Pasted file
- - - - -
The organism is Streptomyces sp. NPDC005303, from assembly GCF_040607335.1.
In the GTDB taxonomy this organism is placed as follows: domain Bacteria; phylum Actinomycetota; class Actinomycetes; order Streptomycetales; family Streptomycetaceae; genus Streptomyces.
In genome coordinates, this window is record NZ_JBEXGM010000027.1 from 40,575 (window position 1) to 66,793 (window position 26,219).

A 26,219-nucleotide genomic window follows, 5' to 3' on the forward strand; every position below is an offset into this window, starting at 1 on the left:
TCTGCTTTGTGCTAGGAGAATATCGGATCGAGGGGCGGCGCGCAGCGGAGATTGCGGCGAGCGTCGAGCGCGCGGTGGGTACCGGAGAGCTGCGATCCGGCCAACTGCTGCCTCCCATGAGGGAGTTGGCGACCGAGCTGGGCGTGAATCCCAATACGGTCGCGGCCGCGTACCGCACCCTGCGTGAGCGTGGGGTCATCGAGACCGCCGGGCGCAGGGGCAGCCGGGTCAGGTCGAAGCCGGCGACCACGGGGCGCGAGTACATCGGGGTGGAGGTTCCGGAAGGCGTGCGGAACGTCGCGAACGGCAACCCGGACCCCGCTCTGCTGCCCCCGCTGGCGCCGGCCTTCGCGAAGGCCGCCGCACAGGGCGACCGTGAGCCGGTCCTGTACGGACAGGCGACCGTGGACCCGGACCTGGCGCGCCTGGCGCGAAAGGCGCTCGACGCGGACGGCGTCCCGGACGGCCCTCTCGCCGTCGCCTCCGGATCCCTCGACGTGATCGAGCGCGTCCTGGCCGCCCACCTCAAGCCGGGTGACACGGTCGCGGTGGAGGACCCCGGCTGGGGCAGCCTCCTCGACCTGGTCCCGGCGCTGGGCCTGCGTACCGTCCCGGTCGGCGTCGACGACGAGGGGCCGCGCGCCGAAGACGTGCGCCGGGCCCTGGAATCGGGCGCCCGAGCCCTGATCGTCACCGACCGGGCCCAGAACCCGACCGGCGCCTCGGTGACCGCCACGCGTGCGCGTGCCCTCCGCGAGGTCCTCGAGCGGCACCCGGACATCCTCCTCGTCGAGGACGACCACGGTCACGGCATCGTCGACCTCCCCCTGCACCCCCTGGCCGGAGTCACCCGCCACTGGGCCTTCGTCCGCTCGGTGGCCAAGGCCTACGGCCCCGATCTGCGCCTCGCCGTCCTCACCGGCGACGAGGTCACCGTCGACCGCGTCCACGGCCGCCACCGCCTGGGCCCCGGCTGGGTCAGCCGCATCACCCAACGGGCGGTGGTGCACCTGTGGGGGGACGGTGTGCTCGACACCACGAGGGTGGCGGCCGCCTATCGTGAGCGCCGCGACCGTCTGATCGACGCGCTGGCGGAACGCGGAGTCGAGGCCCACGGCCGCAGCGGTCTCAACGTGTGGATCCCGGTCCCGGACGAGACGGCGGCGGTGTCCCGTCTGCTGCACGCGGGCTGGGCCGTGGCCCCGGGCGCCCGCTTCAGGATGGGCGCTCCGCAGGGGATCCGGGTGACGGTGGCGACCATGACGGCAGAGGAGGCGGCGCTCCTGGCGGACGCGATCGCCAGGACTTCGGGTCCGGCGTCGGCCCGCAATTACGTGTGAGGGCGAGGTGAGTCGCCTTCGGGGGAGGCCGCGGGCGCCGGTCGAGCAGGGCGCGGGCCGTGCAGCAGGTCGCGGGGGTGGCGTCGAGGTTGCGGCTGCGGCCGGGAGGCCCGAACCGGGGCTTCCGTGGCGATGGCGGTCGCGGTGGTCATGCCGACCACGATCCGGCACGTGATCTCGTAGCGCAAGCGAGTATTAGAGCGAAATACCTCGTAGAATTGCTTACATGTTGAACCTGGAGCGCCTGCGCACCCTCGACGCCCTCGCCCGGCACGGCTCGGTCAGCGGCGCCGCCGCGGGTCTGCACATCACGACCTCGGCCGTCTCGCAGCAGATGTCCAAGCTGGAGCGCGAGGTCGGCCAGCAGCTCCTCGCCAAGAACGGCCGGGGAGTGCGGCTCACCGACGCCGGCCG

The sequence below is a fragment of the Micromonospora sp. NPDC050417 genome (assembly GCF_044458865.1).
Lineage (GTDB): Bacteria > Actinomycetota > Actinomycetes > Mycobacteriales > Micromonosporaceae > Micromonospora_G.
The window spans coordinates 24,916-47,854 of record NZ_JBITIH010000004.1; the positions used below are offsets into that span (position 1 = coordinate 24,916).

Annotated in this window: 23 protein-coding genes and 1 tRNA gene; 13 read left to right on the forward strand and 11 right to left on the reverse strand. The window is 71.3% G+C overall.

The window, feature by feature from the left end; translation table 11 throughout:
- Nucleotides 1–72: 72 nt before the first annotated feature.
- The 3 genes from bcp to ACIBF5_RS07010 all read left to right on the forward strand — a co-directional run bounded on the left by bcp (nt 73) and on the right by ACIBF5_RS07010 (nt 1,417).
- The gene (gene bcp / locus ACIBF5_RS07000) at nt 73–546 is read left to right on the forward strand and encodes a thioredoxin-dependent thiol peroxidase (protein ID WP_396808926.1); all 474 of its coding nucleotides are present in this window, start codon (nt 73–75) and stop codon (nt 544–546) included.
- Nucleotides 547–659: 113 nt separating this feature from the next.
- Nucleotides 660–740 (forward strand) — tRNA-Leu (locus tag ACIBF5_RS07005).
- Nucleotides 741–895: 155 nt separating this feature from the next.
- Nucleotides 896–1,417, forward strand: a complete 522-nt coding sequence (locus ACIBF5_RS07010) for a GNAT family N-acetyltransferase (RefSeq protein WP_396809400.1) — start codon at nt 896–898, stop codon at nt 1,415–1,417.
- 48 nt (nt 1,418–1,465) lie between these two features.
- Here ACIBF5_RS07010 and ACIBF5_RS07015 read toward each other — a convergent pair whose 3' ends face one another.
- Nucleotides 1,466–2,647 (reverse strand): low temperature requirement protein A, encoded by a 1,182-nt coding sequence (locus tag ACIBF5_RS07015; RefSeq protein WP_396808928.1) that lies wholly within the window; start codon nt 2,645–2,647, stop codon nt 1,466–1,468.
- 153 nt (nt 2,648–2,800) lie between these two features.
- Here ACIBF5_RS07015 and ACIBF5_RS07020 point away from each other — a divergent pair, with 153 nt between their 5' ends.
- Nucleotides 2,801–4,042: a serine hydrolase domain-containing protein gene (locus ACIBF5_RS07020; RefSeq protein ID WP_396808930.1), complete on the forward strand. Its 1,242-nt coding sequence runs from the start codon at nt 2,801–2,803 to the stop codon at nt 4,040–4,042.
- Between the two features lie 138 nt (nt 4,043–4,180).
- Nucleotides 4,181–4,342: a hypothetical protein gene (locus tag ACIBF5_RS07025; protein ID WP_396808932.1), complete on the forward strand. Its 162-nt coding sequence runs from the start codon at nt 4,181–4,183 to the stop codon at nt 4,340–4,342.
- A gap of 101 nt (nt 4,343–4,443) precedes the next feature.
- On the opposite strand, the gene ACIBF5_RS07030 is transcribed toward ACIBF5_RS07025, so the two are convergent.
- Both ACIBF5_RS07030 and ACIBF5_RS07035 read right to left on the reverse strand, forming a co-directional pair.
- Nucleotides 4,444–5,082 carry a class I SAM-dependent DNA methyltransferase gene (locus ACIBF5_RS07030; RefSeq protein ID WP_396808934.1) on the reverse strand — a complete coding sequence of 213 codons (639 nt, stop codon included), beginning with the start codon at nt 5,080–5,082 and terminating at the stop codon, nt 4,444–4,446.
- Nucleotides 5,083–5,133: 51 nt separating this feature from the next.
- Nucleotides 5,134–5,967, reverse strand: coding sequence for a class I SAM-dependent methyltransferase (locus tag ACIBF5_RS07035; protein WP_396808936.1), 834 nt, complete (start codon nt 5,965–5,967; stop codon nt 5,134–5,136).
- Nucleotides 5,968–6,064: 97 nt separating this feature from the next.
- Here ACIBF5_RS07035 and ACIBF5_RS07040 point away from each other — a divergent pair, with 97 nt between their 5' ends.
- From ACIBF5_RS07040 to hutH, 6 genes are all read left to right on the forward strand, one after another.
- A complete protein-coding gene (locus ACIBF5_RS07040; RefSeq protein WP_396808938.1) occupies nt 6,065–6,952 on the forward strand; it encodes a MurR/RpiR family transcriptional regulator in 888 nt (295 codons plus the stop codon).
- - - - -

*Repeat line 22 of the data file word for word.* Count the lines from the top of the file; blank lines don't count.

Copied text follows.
- Here ACIBF5_RS07015 and ACIBF5_RS07020 point away from each other — a divergent pair, with 153 nt between their 5' ends.